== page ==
Many effective horror movies create a sense of tension and unease even before the horror kicks into high gear. Whether it’s The Torrance Family in The Shining or the crew isolated in the Arctic in The Thing, many horror films start off with an unsettling atmosphere, luring the viewer in before the monsters and madness set in.
Netflix’s new horror film His House does just this. The film begins with South Sudanese refugees Bol and Rial (Sope Dirisu and Wunmi Mosaku, who you may recognize as Ruby from HBO’s Lovecraft Country) as they flee their war-torn country. (The conflict in the country, which began in 2013, is documented in journalist Nick Turse’s stirring account Next Time They’ll Come to Count the Dead, which may serve as an effective companion piece to the film.) Rol and Bial are released from a detention center and placed in a home on the outskirts of London. Their caseworker Mark (Matt Smith, aka the 11th Doctor Who), wishes them good luck, and hopes they are “two of the good ones.”
Even before they experience bizarre, otherworldly forces, we the audience are terrified and hopeful for Bol and Rial. During their pilgrimage, they lose their daughter Nyagak, and as they try to acclimate to their new lives, her loss remains a burden on them both. Bol does his best to acclimate to his new life in England, yet Rial doesn’t want to let go of her natoots.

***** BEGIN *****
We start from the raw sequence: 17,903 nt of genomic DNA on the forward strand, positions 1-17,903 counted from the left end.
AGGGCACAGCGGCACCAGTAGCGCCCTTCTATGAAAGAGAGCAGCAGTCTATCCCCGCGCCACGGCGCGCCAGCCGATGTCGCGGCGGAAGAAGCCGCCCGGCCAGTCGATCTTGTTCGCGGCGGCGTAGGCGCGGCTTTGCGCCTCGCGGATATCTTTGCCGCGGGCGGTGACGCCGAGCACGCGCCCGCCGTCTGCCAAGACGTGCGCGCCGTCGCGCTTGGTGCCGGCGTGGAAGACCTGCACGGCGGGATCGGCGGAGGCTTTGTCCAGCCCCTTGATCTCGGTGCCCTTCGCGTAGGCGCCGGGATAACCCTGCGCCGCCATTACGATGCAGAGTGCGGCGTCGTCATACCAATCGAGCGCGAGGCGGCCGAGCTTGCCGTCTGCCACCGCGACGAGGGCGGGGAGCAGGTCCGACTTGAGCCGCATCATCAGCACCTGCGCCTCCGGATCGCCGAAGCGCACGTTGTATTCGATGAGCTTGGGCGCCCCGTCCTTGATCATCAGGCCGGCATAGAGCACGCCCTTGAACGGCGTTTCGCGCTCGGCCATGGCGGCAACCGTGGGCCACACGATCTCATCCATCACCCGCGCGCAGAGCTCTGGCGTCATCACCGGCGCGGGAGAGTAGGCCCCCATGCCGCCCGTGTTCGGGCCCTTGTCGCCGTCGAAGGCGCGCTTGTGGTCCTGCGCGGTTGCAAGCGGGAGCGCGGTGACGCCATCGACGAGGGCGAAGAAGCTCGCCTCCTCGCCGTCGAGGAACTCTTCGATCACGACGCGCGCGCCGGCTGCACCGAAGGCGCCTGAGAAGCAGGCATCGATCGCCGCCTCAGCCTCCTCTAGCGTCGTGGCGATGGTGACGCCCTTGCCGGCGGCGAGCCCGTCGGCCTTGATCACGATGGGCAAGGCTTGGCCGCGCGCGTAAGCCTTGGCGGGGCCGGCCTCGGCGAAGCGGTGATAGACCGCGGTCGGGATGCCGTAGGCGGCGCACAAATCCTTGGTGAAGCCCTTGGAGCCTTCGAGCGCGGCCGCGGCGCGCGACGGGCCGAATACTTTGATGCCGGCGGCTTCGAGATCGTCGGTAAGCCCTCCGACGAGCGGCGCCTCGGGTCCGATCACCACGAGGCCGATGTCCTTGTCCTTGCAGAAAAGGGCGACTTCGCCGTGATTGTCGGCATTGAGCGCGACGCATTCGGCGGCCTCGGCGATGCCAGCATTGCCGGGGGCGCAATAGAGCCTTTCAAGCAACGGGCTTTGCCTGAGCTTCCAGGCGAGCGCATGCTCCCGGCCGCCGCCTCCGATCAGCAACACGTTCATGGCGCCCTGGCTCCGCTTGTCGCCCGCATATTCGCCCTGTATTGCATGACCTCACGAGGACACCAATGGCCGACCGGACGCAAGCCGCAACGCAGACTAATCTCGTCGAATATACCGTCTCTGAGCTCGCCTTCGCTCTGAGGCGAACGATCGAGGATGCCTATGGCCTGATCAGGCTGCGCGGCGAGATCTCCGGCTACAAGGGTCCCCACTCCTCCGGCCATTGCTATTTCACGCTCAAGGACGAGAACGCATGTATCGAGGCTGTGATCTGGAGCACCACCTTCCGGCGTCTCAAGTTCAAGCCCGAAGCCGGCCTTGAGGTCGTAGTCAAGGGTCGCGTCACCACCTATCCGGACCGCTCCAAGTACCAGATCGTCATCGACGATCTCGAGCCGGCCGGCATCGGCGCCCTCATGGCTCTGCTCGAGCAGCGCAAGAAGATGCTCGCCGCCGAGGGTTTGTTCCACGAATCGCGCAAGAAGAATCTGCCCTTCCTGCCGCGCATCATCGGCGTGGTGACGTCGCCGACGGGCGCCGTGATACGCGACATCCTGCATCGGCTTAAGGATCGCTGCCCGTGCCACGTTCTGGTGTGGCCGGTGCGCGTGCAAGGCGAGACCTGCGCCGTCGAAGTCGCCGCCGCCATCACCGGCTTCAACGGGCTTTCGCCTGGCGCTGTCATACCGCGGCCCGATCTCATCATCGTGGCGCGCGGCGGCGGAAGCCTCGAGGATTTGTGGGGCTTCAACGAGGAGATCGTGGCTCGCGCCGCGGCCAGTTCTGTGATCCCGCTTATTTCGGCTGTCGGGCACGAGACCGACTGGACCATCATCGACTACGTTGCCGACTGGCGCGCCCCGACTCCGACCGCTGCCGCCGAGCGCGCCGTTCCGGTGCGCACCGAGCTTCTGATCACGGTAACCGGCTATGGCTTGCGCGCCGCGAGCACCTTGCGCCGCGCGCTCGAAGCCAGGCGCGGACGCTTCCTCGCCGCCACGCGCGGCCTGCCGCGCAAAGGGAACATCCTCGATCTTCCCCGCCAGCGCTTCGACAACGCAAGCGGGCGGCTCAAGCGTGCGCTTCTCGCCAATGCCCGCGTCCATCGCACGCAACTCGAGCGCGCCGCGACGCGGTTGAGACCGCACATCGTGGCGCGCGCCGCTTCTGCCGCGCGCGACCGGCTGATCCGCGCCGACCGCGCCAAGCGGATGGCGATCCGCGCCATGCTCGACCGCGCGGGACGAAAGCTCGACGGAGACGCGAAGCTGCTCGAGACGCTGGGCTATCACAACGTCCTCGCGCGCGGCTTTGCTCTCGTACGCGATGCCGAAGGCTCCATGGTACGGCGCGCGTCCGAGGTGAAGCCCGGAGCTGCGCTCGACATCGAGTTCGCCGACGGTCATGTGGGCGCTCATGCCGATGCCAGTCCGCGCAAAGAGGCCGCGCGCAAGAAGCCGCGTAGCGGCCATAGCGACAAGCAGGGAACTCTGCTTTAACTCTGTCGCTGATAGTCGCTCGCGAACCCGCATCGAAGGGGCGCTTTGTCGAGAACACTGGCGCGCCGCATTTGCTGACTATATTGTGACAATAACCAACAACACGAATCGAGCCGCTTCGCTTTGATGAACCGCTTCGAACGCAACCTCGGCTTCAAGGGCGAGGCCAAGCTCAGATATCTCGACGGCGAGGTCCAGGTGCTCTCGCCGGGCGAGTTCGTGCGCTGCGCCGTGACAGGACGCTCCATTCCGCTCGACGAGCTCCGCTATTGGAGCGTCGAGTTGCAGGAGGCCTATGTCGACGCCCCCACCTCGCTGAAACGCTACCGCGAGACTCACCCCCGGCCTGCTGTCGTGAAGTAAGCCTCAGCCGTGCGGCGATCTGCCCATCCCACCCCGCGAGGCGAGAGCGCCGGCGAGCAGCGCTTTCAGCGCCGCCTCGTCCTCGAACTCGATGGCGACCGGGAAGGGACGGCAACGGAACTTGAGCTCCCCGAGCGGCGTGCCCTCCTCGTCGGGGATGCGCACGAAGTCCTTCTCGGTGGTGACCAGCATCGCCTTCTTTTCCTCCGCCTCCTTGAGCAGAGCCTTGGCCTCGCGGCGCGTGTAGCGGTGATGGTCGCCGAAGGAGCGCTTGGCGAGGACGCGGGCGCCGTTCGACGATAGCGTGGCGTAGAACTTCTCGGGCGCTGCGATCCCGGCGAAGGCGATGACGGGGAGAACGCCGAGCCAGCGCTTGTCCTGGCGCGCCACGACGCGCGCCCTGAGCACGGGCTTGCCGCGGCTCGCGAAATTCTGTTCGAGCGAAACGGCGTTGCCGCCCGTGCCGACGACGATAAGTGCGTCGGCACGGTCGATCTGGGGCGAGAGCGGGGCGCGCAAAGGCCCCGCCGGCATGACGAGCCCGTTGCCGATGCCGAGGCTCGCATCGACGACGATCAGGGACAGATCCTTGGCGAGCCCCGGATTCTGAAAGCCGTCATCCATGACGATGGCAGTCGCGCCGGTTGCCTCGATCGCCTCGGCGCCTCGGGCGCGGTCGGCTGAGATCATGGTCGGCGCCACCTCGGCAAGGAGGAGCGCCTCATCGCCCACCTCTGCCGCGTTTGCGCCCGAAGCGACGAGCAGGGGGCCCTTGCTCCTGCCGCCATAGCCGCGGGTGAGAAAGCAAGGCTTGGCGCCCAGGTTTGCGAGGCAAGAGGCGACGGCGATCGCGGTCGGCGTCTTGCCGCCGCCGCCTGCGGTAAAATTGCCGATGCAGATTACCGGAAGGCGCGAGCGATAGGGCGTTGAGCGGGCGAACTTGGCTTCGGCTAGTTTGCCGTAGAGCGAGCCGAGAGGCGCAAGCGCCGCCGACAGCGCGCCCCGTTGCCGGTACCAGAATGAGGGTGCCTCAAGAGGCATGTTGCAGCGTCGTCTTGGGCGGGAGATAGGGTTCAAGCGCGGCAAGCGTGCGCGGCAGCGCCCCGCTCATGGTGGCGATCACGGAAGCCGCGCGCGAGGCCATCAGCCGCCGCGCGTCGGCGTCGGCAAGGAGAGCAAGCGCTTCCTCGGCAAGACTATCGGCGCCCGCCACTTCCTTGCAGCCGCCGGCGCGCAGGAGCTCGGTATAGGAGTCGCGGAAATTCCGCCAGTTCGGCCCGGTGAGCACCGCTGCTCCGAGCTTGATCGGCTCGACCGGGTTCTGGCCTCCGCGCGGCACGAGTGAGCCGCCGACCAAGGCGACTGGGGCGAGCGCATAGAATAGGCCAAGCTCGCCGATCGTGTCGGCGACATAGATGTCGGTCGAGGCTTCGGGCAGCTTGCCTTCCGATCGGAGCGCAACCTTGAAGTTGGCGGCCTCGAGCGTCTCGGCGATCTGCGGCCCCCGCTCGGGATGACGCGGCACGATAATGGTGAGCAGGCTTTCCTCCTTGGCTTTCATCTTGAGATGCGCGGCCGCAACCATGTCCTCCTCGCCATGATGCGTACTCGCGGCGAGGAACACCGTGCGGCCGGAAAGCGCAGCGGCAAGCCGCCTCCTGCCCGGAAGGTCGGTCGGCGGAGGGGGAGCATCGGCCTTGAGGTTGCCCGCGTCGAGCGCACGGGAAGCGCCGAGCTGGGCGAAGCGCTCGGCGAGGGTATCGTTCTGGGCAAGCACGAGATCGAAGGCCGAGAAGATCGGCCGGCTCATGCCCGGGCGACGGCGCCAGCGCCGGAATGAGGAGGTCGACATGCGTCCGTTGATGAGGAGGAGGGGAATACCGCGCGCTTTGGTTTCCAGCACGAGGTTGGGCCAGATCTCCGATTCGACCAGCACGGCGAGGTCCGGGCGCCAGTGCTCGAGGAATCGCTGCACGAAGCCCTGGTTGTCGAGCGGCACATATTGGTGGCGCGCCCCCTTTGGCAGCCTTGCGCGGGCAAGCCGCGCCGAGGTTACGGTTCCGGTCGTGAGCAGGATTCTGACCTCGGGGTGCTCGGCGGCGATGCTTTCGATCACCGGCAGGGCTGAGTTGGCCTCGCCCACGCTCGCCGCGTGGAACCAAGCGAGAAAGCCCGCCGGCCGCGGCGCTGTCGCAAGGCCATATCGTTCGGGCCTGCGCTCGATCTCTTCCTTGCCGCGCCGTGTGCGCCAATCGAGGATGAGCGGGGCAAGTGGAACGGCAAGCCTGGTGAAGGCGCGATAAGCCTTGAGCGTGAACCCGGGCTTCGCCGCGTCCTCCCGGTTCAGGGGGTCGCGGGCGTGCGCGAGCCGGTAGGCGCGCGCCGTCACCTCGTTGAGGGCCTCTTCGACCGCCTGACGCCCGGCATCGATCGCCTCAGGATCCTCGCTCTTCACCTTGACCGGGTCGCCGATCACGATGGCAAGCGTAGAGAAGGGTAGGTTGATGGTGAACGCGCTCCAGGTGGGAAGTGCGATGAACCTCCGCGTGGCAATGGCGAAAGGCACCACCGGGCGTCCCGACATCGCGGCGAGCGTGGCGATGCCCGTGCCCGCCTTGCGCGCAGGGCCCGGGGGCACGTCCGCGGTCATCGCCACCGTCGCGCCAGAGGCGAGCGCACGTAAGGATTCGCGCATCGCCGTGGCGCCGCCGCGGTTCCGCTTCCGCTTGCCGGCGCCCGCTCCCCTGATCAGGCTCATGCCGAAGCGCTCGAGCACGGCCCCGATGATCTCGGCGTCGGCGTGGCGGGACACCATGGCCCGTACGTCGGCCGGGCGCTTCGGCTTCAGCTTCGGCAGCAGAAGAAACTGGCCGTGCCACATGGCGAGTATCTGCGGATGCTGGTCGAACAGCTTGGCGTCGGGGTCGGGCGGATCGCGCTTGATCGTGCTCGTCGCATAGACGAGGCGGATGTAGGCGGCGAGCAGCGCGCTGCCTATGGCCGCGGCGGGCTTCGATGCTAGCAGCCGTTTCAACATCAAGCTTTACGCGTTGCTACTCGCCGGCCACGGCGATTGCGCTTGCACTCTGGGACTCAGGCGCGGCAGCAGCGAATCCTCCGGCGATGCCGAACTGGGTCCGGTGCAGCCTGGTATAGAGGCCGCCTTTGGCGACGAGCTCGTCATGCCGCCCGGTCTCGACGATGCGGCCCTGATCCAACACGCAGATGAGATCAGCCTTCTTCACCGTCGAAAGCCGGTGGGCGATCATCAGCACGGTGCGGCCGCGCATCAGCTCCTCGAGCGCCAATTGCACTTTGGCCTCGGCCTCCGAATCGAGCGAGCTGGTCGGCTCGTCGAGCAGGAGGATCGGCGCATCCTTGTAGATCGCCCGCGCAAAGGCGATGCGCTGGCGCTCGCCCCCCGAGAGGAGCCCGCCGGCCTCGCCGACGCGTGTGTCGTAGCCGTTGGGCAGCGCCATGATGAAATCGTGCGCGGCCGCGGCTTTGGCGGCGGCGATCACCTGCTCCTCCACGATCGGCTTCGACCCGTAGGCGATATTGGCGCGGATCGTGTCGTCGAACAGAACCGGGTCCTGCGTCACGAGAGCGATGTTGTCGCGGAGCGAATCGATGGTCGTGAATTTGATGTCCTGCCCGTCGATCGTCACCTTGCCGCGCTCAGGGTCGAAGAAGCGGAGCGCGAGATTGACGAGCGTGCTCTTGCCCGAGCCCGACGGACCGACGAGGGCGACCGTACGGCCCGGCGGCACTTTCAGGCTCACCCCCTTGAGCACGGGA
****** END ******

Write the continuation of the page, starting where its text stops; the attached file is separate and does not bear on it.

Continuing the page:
Then they start seeing people in the walls.
His House isn’t a typical haunted house story. Bol and Rial both have to deal with the trauma of not only leaving their war-torn country but also trying to acclimate to their new lives in London. This would be hard enough without ghosts living in their walls. Wunmi, in a striking scene, declares “that there is a great beast in this house…and it followed us here.”
His House takes a typical haunted house story and gives it an authentic indigenous twist. It is a genuinely striking movie, one that pits its characters not only against supernatural forces but against one another as well. The relationship between Bol and Rial deteriorates as the film progresses, but the relationship they have with their new home does as well. The film masterfully presents characters defined by the horrors of their past (including a stunning twist involving Nagyak) and the choices they make to confront that past. It is a horror film on various levels, and it makes for a truly breathtaking experience.